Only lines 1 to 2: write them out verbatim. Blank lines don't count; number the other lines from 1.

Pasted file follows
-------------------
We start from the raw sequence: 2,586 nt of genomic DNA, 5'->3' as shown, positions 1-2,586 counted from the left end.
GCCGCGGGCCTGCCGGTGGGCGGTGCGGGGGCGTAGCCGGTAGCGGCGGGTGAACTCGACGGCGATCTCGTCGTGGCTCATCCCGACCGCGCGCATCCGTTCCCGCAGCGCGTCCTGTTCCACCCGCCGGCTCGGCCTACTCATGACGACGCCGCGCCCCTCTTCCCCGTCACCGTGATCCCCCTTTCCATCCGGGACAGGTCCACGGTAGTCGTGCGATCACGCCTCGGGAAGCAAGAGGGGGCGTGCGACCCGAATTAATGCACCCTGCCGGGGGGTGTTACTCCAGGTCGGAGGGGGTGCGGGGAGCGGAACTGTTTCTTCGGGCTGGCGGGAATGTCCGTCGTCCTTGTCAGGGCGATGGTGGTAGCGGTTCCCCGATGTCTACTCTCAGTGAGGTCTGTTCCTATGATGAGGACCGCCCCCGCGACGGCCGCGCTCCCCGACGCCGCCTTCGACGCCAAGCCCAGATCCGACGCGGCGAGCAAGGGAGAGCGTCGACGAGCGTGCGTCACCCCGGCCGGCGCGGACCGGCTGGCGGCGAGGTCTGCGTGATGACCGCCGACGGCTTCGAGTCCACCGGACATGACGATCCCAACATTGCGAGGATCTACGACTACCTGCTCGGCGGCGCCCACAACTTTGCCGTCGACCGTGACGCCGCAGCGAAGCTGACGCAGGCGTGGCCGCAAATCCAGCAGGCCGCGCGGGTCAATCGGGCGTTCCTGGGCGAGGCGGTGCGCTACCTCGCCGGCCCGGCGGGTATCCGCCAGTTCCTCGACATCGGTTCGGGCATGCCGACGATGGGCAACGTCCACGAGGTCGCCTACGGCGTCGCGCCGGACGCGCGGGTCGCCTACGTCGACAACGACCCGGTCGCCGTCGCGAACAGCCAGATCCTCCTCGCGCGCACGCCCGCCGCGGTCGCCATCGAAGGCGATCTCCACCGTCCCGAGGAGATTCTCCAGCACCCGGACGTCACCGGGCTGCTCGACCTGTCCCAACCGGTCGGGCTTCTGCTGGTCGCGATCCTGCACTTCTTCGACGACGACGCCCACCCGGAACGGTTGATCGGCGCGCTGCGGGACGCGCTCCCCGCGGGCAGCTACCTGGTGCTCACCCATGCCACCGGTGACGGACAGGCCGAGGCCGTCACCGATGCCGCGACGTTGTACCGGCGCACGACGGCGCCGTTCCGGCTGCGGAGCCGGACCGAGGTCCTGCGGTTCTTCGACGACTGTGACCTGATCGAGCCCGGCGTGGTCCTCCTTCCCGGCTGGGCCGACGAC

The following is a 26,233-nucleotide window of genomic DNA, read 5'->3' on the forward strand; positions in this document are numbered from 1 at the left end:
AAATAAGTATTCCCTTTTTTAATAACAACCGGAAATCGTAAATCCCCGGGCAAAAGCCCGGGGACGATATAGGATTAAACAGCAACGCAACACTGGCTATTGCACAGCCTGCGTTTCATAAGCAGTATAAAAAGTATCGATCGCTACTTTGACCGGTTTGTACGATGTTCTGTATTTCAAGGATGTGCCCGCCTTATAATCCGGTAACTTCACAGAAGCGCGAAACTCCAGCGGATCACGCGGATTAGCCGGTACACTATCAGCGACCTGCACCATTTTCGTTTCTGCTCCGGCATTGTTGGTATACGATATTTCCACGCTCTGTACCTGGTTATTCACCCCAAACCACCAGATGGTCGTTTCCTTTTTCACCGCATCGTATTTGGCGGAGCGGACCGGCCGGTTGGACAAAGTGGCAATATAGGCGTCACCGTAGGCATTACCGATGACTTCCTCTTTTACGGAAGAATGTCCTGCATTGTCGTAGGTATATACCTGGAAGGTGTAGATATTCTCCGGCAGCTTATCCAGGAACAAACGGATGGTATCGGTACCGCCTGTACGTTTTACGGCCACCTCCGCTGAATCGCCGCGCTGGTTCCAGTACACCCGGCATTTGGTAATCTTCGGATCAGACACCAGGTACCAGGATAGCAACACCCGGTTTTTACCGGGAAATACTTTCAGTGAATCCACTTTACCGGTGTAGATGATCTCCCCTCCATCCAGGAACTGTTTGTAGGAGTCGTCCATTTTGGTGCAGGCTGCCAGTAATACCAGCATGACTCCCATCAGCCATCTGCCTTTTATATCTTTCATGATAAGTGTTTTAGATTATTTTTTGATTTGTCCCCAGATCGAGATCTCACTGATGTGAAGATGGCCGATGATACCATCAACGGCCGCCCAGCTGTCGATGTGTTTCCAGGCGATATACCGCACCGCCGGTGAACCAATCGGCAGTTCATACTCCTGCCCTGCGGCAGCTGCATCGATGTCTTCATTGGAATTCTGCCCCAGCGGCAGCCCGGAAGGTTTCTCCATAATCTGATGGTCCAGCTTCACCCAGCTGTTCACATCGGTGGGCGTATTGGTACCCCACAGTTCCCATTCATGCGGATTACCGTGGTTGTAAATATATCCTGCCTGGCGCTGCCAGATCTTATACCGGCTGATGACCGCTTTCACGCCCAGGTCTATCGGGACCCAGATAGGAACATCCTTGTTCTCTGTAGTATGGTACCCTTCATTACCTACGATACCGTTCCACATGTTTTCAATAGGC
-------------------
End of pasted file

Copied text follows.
We start from the raw sequence: 2,586 nt of genomic DNA, 5'->3' as shown, positions 1-2,586 counted from the left end.
GCCGCGGGCCTGCCGGTGGGCGGTGCGGGGGCGTAGCCGGTAGCGGCGGGTGAACTCGACGGCGATCTCGTCGTGGCTCATCCCGACCGCGCGCATCCGTTCCCGCAGCGCGTCCTGTTCCACCCGCCGGCTCGGCCTACTCATGACGACGCCGCGCCCCTCTTCCCCGTCACCGTGATCCCCCTTTCCATCCGGGACAGGTCCACGGTAGTCGTGCGATCACGCCTCGGGAAGCAAGAGGGGGCGTGCGACCCGAATTAATGCACCCTGCCGGGGGGTGTTACTCCAGGTCGGAGGGGGTGCGGGGAGCGGAACTGTTTCTTCGGGCTGGCGGGAATGTCCGTCGTCCTTGTCAGGGCGATGGTGGTAGCGGTTCCCCGATGTCTACTCTCAGTGAGGTCTGTTCCTATGATGAGGACCGCCCCCGCGACGGCCGCGCTCCCCGACGCCGCCTTCGACGCCAAGCCCAGATCCGACGCGGCGAGCAAGGGAGAGCGTCGACGAGCGTGCGTCACCCCGGCCGGCGCGGACCGGCTGGCGGCGAGGTCTGCGTGATGACCGCCGACGGCTTCGAGTCCACCGGACATGACGATCCCAACATTGCGAGGATCTACGACTACCTGCTCGGCGGCGCCCACAACTTTGCCGTCGACCGTGACGCCGCAGCGAAGCTGACGCAGGCGTGGCCGCAAATCCAGCAGGCCGCGCGGGTCAATCGGGCGTTCCTGGGCGAGGCGGTGCGCTACCTCGCCGGCCCGGCGGGTATCCGCCAGTTCCTCGACATCGGTTCGGGCATGCCGACGATGGGCAACGTCCACGAGGTCGCCTACGGCGTCGCGCCGGACGCGCGGGTCGCCTACGTCGACAACGACCCGGTCGCCGTCGCGAACAGCCAGATCCTCCTCGCGCGCACGCCCGCCGCGGTCGCCATCGAAGGCGATCTCCACCGTCCCGAGGAGATTCTCCAGCACCCGGACGTCACCGGGCTGCTCGACCTGTCCCAACCGGTCGGGCTTCTGCTGGTCGCGATCCTGCACTTCTTCGACGACGACGCCCACCCGGAACGGTTGATCGGCGCGCTGCGGGACGCGCTCCCCGCGGGCAGCTACCTGGTGCTCACCCATGCCACCGGTGACGGACAGGCCGAGGCCGTCACCGATGCCGCGACGTTGTACCGGCGCACGACGGCGCCGTTCCGGCTGCGGAGCCGGACCGAGGTCCTGCGGTTCTTCGACGACTGTGACCTGATCGAGCCCGGCGTGGTCCTCCTTCCCGGCTGGGCCGACGAC